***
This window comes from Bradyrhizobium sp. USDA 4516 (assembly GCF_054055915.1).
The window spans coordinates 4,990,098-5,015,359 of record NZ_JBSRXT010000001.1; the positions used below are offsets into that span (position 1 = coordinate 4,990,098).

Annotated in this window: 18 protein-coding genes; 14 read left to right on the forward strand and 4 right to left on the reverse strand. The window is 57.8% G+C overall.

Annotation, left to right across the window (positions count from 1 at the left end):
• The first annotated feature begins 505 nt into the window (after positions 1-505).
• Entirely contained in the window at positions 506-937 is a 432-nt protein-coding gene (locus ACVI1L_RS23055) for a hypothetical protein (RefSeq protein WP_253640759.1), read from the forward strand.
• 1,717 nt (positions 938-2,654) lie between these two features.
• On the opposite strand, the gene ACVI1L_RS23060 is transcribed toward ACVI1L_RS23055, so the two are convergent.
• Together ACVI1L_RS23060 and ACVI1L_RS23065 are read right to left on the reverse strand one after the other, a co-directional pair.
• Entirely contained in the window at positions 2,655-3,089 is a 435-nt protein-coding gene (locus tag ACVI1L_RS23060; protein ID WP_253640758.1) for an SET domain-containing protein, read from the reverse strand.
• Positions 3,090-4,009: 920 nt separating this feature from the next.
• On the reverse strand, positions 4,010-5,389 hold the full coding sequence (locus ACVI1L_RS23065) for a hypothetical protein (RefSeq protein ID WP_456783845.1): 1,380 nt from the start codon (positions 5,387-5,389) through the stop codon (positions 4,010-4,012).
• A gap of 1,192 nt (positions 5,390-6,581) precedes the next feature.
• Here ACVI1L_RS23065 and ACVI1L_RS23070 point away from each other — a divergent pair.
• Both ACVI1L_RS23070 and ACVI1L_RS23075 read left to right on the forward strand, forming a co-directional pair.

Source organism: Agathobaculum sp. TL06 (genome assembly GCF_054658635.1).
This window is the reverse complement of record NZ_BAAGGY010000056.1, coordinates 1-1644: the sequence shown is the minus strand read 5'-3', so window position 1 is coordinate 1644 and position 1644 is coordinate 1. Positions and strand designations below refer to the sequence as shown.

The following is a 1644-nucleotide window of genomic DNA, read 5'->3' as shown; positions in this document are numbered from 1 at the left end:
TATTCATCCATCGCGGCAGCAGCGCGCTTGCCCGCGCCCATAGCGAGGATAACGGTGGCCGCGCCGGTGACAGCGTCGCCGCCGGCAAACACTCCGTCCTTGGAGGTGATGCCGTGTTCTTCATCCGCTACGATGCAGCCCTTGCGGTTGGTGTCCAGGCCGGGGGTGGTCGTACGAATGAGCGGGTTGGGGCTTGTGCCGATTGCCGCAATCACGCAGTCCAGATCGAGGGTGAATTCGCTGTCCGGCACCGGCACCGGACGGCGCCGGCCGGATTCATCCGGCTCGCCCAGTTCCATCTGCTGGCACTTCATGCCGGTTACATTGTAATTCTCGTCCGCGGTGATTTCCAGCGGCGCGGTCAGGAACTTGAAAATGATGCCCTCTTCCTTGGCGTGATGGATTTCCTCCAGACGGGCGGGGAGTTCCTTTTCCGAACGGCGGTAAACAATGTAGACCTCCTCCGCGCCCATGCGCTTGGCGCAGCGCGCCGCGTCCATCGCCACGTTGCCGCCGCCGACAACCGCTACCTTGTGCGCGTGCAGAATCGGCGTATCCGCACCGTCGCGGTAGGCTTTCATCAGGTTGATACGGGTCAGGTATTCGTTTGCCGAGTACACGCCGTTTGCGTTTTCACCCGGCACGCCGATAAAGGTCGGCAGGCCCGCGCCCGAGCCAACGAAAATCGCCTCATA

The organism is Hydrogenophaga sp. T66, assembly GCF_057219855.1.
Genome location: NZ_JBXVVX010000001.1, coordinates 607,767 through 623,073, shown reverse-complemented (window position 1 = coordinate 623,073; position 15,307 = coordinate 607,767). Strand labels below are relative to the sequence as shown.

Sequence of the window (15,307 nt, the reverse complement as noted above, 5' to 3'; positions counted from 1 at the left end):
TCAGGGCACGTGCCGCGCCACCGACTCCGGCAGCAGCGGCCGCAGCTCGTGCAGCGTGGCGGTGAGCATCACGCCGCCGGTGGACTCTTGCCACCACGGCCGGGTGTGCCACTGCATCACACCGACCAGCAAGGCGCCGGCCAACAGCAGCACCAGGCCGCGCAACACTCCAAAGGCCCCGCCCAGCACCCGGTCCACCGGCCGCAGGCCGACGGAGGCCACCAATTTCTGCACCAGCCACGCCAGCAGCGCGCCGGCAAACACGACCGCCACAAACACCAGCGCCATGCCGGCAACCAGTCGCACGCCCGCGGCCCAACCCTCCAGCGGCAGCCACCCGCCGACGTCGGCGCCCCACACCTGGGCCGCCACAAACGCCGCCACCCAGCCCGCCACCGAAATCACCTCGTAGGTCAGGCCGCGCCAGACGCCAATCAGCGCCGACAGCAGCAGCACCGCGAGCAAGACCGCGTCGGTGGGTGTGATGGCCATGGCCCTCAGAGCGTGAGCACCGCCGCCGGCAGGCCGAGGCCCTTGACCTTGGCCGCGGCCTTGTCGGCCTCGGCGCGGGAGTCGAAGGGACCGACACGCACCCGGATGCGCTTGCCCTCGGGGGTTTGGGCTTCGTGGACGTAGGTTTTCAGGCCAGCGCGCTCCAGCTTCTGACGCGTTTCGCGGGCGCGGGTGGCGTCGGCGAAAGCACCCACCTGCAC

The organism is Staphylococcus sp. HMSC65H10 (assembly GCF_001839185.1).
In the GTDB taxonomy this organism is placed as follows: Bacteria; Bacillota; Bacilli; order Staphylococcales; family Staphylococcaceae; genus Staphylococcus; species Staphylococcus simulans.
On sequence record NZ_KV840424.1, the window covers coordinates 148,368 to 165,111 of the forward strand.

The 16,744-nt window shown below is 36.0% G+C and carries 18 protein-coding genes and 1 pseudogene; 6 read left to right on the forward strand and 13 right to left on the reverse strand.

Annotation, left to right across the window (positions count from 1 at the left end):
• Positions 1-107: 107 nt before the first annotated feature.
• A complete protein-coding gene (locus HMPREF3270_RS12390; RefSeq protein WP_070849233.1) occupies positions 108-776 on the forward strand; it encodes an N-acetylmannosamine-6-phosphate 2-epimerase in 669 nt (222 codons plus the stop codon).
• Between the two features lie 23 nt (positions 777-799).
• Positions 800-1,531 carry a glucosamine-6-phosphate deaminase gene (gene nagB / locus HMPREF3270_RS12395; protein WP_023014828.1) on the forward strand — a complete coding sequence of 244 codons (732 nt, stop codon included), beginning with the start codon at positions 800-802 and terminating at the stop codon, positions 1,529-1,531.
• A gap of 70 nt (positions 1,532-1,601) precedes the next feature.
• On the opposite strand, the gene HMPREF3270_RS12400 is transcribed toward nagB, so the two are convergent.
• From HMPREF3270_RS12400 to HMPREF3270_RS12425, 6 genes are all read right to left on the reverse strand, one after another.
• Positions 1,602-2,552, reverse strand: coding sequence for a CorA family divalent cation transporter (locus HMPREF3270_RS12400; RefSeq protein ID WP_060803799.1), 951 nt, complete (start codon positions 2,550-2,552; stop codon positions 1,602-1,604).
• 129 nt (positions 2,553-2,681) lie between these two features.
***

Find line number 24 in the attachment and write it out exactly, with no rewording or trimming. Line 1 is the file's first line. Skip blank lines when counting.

The organism is Staphylococcus sp. HMSC65H10 (assembly GCF_001839185.1).